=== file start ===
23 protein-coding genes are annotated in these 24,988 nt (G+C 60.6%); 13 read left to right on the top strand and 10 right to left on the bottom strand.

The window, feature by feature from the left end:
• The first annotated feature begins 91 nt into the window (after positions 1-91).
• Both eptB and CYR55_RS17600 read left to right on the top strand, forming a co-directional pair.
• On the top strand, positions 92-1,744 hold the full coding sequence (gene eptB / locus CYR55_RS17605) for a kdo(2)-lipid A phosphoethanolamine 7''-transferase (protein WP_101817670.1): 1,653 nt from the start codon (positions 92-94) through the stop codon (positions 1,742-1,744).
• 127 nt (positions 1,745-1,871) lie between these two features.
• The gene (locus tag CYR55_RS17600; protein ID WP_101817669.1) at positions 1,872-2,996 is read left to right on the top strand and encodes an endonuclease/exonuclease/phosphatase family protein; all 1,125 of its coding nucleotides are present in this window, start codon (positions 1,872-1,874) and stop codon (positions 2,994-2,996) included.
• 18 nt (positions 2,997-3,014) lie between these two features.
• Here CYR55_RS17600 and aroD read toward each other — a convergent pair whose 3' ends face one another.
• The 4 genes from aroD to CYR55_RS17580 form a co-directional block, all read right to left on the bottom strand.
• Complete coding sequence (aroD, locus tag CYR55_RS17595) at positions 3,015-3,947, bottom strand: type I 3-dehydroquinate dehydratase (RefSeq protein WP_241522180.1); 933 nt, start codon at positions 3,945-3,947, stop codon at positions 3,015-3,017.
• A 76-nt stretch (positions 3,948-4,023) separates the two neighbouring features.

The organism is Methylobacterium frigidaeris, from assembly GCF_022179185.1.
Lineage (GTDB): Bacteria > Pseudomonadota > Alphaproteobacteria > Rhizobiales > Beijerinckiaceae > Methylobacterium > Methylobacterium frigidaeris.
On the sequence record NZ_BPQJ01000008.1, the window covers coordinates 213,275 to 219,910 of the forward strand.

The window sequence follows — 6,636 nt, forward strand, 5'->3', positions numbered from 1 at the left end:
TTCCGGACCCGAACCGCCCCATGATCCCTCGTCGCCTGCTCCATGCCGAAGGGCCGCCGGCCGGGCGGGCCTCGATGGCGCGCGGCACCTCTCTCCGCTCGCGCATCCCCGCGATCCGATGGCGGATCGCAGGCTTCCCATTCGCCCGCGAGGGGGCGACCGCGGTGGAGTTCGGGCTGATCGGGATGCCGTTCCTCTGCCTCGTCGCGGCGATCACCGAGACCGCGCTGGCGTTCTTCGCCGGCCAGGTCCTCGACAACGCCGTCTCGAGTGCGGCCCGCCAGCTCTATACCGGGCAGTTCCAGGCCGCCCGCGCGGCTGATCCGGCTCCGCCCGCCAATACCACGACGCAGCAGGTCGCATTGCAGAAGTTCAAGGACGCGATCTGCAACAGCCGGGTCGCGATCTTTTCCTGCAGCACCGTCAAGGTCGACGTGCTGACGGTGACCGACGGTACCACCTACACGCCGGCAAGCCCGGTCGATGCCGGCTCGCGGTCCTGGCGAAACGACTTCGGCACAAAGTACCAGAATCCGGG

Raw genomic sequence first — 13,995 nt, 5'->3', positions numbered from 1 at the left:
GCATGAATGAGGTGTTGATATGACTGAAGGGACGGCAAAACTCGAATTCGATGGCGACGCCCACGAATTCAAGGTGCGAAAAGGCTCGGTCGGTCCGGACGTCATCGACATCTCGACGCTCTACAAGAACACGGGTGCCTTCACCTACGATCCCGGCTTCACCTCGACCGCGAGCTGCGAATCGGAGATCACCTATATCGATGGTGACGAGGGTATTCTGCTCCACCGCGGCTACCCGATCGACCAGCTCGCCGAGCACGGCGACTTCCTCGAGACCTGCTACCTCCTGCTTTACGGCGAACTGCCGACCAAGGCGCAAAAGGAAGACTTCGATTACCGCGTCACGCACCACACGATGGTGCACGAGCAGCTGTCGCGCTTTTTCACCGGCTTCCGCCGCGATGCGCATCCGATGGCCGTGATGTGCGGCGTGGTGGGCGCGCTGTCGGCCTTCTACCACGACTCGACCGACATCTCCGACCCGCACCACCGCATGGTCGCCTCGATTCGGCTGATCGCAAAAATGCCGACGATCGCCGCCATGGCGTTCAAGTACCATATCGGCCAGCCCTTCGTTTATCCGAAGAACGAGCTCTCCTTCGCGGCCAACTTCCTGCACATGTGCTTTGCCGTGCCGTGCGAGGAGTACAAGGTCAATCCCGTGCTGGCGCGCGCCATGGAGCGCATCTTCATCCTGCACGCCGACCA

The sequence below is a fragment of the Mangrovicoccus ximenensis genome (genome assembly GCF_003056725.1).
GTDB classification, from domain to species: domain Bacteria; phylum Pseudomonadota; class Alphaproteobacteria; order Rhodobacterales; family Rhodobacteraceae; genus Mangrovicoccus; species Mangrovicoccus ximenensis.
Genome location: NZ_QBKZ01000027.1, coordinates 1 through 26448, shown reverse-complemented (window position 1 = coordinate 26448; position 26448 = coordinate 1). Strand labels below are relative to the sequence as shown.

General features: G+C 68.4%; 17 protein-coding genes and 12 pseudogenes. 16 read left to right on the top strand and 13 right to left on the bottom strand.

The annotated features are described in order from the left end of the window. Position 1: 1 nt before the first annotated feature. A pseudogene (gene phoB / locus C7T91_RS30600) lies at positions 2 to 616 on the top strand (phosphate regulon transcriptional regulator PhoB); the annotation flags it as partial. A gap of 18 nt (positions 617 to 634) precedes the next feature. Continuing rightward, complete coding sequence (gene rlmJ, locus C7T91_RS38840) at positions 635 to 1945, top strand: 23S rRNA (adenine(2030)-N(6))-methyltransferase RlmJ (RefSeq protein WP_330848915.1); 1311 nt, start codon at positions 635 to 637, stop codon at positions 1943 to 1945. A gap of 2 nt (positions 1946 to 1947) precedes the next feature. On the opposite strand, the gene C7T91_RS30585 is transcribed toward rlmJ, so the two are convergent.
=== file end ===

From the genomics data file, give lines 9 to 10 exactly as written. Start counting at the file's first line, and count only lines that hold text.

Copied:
• Here CYR55_RS17600 and aroD read toward each other — a convergent pair whose 3' ends face one another.
• The 4 genes from aroD to CYR55_RS17580 form a co-directional block, all read right to left on the bottom strand.